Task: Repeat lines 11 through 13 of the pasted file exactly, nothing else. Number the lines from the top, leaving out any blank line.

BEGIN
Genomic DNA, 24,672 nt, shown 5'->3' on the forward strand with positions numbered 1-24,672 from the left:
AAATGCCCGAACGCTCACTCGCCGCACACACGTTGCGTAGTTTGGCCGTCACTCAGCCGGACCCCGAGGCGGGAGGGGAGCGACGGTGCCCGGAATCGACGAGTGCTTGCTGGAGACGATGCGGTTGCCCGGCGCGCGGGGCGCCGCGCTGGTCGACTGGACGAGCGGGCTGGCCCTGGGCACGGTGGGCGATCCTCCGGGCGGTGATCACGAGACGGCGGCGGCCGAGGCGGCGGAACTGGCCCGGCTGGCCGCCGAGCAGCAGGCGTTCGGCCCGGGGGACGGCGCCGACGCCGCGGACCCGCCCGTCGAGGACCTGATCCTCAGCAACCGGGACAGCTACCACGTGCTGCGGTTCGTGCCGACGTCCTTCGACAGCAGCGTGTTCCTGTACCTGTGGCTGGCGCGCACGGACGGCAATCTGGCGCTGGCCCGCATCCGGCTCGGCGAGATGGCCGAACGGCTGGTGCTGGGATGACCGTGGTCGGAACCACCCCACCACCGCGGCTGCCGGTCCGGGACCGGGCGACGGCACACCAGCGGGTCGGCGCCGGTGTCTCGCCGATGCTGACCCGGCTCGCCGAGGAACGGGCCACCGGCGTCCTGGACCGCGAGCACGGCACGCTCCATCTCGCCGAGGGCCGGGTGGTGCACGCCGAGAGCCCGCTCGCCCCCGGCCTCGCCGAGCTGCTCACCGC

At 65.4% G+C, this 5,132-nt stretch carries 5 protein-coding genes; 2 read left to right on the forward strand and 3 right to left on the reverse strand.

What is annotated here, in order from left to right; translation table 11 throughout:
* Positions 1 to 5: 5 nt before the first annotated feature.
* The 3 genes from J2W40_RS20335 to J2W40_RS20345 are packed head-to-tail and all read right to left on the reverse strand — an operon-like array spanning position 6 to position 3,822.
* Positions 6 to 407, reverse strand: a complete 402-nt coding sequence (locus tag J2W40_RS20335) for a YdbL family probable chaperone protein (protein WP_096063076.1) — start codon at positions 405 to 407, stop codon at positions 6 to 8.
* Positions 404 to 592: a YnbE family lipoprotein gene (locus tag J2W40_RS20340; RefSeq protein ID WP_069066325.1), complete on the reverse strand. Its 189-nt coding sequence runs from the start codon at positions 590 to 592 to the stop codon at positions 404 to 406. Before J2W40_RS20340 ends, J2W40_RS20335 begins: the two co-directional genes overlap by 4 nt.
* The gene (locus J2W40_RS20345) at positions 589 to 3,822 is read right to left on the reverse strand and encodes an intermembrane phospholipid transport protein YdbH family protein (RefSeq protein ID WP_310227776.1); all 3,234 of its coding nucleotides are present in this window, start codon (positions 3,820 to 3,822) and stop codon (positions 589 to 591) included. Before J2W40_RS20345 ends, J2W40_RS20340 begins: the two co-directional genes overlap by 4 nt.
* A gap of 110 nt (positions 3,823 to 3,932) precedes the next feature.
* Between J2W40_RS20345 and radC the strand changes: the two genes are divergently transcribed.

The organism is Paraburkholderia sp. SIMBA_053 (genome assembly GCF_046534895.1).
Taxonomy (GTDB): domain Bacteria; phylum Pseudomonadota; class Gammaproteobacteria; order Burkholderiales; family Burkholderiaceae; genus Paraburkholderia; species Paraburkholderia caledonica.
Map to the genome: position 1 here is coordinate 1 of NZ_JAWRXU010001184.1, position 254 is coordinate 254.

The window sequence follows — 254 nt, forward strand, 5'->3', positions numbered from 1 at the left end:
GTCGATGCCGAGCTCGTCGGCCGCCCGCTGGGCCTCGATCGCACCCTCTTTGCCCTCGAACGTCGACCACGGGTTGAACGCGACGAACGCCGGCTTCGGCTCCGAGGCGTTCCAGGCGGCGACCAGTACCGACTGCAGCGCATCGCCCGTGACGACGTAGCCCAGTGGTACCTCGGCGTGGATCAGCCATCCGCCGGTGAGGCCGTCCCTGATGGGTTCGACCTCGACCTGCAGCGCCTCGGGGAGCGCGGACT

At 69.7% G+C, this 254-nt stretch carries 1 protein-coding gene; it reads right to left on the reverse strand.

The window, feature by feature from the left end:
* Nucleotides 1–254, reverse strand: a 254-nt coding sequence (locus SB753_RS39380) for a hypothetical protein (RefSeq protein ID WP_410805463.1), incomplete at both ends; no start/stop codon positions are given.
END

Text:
* Between J2W40_RS20345 and radC the strand changes: the two genes are divergently transcribed.

The organism is Paraburkholderia sp. SIMBA_053 (genome assembly GCF_046534895.1).
Taxonomy (GTDB): domain Bacteria; phylum Pseudomonadota; class Gammaproteobacteria; order Burkholderiales; family Burkholderiaceae; genus Paraburkholderia; species Paraburkholderia caledonica.